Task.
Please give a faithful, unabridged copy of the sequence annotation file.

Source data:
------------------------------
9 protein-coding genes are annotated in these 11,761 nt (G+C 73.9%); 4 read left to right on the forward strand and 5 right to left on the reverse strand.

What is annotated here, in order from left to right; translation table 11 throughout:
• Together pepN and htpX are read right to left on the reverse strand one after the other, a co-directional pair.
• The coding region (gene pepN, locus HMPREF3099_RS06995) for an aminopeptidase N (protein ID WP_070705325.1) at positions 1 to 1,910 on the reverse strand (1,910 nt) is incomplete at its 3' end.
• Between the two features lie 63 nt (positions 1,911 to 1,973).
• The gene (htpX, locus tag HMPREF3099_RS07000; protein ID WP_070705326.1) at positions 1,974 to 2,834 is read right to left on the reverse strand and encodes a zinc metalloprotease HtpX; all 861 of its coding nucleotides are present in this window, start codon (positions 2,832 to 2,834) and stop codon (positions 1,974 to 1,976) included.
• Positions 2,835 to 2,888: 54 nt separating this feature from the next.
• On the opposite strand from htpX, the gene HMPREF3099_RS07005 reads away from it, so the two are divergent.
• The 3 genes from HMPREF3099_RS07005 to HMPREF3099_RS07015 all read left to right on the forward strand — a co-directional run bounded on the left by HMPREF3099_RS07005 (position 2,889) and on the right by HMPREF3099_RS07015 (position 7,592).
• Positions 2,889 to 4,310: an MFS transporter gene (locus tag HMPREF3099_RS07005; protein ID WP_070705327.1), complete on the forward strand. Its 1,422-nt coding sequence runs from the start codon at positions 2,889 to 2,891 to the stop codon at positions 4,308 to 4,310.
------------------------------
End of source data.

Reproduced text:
9 protein-coding genes are annotated in these 11,761 nt (G+C 73.9%); 4 read left to right on the forward strand and 5 right to left on the reverse strand.

What is annotated here, in order from left to right; translation table 11 throughout:
• Together pepN and htpX are read right to left on the reverse strand one after the other, a co-directional pair.
• The coding region (gene pepN, locus HMPREF3099_RS06995) for an aminopeptidase N (protein ID WP_070705325.1) at positions 1 to 1,910 on the reverse strand (1,910 nt) is incomplete at its 3' end.
• Between the two features lie 63 nt (positions 1,911 to 1,973).
• The gene (htpX, locus tag HMPREF3099_RS07000; protein ID WP_070705326.1) at positions 1,974 to 2,834 is read right to left on the reverse strand and encodes a zinc metalloprotease HtpX; all 861 of its coding nucleotides are present in this window, start codon (positions 2,832 to 2,834) and stop codon (positions 1,974 to 1,976) included.
• Positions 2,835 to 2,888: 54 nt separating this feature from the next.
• On the opposite strand from htpX, the gene HMPREF3099_RS07005 reads away from it, so the two are divergent.
• The 3 genes from HMPREF3099_RS07005 to HMPREF3099_RS07015 all read left to right on the forward strand — a co-directional run bounded on the left by HMPREF3099_RS07005 (position 2,889) and on the right by HMPREF3099_RS07015 (position 7,592).
• Positions 2,889 to 4,310: an MFS transporter gene (locus tag HMPREF3099_RS07005; protein ID WP_070705327.1), complete on the forward strand. Its 1,422-nt coding sequence runs from the start codon at positions 2,889 to 2,891 to the stop codon at positions 4,308 to 4,310.